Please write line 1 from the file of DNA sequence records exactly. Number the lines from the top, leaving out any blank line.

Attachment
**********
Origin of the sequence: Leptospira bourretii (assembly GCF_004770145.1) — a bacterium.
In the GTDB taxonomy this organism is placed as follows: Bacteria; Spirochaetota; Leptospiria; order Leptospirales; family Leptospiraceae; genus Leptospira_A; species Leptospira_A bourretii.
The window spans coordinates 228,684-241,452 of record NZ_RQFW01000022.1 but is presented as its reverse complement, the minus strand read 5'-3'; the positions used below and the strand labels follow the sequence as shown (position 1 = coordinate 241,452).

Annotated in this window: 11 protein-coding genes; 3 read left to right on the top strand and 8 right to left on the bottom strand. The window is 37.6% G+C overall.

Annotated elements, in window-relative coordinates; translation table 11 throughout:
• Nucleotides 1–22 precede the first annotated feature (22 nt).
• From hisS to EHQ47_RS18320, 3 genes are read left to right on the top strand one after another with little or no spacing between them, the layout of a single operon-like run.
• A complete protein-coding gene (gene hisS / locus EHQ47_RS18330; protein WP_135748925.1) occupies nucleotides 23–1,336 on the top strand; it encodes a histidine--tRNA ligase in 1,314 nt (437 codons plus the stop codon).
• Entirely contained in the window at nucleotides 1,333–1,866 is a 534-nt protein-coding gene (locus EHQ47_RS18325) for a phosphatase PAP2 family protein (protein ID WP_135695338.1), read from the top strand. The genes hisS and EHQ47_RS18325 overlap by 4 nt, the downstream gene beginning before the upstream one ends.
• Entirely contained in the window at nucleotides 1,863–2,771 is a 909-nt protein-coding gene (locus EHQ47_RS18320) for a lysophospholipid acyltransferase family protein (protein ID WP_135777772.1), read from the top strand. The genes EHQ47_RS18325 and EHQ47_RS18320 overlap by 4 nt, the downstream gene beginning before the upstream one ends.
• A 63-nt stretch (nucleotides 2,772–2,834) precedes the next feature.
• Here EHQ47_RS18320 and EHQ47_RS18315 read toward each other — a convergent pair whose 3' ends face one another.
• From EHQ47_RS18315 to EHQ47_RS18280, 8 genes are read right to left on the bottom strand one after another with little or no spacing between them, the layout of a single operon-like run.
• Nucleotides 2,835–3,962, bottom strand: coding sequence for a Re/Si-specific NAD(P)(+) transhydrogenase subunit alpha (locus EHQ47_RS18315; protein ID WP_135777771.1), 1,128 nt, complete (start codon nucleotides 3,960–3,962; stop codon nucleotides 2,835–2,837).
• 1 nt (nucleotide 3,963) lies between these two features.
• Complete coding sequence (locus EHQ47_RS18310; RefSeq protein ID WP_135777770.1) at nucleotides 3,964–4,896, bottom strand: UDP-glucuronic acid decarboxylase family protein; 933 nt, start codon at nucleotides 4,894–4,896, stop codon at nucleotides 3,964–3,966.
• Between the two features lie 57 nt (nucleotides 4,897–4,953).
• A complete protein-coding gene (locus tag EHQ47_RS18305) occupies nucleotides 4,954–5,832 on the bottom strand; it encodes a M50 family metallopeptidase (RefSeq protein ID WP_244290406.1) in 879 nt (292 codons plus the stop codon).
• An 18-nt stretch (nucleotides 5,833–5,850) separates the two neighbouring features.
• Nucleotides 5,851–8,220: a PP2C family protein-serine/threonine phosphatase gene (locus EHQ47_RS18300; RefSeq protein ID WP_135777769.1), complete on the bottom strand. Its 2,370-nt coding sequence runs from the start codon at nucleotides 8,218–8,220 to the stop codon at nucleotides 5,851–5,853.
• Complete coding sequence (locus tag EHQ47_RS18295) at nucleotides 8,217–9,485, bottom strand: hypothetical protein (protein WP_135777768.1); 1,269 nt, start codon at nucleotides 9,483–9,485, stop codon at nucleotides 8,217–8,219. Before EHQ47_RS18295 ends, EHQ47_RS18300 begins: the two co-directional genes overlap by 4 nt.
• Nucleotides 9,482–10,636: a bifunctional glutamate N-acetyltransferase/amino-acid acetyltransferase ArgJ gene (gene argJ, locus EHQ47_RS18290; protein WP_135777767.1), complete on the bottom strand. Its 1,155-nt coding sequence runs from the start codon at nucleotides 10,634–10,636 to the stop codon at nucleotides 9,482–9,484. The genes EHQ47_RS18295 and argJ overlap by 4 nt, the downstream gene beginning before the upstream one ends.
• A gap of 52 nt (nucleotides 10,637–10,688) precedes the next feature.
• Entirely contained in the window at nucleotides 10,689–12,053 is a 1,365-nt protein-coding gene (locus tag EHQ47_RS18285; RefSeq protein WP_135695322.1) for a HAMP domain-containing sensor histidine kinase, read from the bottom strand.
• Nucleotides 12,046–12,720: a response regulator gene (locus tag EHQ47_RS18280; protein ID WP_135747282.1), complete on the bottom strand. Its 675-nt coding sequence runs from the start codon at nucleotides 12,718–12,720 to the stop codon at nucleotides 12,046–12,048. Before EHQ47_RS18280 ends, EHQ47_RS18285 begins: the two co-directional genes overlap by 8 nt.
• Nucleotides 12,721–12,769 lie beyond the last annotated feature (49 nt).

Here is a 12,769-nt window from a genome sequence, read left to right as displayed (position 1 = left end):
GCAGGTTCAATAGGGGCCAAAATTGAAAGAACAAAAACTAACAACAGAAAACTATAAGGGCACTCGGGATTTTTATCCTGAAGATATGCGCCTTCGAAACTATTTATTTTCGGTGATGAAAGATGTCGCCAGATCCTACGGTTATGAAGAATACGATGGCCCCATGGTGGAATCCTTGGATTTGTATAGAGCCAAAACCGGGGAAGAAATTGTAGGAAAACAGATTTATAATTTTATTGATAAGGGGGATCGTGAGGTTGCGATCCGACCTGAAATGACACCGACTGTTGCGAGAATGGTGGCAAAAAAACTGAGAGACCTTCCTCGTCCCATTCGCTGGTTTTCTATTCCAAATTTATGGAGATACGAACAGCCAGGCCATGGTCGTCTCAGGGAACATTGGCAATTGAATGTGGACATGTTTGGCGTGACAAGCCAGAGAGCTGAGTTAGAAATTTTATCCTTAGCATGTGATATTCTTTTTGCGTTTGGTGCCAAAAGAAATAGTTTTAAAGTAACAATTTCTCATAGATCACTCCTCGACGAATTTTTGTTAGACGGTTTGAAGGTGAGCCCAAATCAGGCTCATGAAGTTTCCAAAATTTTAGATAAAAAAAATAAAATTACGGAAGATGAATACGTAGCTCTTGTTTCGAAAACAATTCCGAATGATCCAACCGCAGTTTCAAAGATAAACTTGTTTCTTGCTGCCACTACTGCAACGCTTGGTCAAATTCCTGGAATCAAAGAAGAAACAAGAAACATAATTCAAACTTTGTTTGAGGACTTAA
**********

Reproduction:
Origin of the sequence: Leptospira bourretii (assembly GCF_004770145.1) — a bacterium.